We often don’t think of septic systems as a source of groundwater contamination, as they are normally well-built and maintained as contained systems. However, a new article in Environmental Toxicology and Chemistry may suggest otherwise. You can read the abstract here: http://bit.ly/8Z4eNu (An academic account may be required to download the complete article).
Most septic systems “recharge” water via a leach field, where liquid effluent is percolated back into the soil after treatment. The author made measurements in aquifers of both high and low residential density in Cape Cod, where 85% of wastewater is treated via septic system, to measure how much of an impact this leachate has on the groundwater system. They found a significantly higher instance of estrogens and pharmaceutical compounds in higher residential areas, suggesting that there may be a link between the two.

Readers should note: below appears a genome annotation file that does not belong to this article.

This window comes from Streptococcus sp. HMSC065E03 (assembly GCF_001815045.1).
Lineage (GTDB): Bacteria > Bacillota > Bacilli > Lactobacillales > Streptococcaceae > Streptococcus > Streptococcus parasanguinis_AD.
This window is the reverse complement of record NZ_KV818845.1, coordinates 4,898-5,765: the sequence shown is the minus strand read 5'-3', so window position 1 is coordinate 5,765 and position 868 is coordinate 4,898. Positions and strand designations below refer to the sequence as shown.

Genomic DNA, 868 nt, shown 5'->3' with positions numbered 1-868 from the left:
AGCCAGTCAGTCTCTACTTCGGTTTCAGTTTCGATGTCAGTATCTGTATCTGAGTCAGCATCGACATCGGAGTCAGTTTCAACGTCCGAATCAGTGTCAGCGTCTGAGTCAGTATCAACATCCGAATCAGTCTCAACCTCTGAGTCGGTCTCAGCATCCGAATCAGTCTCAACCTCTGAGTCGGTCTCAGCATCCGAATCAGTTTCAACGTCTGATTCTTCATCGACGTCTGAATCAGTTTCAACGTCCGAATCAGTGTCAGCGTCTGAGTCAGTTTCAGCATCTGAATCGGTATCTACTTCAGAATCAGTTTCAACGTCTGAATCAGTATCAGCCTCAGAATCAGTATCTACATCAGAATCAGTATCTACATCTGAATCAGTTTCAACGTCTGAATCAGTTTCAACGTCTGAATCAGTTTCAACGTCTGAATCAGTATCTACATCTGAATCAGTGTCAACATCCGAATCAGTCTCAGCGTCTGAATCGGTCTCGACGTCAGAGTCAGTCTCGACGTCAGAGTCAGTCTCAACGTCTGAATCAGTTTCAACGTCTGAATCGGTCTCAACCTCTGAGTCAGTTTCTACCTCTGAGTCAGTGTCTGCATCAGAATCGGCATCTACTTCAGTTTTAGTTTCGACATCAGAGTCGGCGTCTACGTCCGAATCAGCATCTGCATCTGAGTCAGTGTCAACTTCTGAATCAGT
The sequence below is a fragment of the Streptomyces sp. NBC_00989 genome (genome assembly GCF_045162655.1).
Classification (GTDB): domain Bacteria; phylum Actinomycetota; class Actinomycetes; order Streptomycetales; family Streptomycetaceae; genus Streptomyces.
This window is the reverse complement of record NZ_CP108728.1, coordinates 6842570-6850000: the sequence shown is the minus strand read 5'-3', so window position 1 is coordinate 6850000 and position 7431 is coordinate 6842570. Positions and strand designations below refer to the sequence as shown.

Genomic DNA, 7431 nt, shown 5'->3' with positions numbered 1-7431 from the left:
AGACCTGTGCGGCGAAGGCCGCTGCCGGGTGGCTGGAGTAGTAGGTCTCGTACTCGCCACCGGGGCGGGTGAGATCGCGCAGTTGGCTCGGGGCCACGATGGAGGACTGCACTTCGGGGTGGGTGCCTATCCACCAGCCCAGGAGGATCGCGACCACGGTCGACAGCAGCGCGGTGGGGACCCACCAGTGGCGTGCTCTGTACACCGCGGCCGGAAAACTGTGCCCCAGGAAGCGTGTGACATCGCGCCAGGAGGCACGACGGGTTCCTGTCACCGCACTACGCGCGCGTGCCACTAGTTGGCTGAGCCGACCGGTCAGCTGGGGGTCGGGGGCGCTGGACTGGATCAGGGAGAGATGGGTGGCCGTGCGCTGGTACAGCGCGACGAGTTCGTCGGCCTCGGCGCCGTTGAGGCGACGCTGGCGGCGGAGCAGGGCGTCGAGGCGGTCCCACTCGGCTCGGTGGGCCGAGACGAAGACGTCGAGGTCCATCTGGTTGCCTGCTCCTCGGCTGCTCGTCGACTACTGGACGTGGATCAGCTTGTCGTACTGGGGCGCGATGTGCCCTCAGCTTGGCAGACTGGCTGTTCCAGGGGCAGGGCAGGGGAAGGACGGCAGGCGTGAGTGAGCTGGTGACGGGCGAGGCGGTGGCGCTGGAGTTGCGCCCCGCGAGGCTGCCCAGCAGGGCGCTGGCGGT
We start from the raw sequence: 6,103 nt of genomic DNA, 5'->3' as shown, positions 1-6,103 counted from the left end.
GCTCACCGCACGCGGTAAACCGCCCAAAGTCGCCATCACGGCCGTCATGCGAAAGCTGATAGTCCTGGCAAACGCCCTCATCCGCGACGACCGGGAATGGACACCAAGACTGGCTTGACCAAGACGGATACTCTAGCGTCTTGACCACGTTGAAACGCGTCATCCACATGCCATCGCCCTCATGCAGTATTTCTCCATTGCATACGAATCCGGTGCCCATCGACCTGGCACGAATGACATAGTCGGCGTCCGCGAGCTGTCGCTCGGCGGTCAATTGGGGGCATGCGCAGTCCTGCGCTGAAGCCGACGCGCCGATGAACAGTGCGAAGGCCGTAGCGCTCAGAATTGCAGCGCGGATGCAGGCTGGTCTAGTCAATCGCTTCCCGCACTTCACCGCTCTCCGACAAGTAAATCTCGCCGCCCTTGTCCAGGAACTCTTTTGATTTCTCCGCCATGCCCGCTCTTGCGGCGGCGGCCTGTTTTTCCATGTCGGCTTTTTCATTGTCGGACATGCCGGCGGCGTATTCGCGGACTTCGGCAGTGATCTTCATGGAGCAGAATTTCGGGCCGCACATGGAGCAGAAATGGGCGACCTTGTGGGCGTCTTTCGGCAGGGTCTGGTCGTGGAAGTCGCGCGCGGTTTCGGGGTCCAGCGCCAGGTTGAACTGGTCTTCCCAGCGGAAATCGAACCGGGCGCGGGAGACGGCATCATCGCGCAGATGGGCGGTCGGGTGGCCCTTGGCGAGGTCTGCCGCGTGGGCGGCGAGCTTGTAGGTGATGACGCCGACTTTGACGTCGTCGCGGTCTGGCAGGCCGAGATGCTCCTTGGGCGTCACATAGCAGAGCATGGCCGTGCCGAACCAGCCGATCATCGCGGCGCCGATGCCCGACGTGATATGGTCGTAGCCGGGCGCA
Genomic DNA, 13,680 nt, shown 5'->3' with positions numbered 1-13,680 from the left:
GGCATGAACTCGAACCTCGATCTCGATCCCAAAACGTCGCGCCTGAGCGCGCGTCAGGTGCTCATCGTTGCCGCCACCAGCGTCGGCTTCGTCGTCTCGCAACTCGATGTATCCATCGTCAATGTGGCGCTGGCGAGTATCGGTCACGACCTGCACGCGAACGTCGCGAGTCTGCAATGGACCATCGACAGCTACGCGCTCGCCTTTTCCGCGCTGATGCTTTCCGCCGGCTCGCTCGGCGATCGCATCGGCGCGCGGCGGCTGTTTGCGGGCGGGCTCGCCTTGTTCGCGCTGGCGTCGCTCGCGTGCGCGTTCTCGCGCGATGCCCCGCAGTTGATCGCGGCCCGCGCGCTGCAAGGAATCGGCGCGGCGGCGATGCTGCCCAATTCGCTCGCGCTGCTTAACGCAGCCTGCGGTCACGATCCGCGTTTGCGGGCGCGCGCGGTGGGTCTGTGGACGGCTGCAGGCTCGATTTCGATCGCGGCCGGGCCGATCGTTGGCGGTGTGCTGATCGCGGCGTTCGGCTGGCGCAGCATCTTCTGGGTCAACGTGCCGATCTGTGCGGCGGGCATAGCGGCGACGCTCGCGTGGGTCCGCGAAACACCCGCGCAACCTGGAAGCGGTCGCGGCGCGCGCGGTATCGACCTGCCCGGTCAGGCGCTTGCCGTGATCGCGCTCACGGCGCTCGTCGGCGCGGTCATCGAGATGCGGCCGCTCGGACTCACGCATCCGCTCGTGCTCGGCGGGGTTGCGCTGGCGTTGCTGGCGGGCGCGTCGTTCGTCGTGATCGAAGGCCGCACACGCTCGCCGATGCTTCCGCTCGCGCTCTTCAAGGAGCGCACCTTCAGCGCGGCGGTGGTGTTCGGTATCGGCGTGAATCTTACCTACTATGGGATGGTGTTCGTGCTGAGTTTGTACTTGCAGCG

This is an interesting article, as it suggests an avenue of groundwater contamination many not currently taking into account. While the overall percent contribution of septic systems to groundwater contamination by trace organics may be small, it’s certainly worth thinking about.
You could write the story of man’s growth in terms of his epic concerns with water.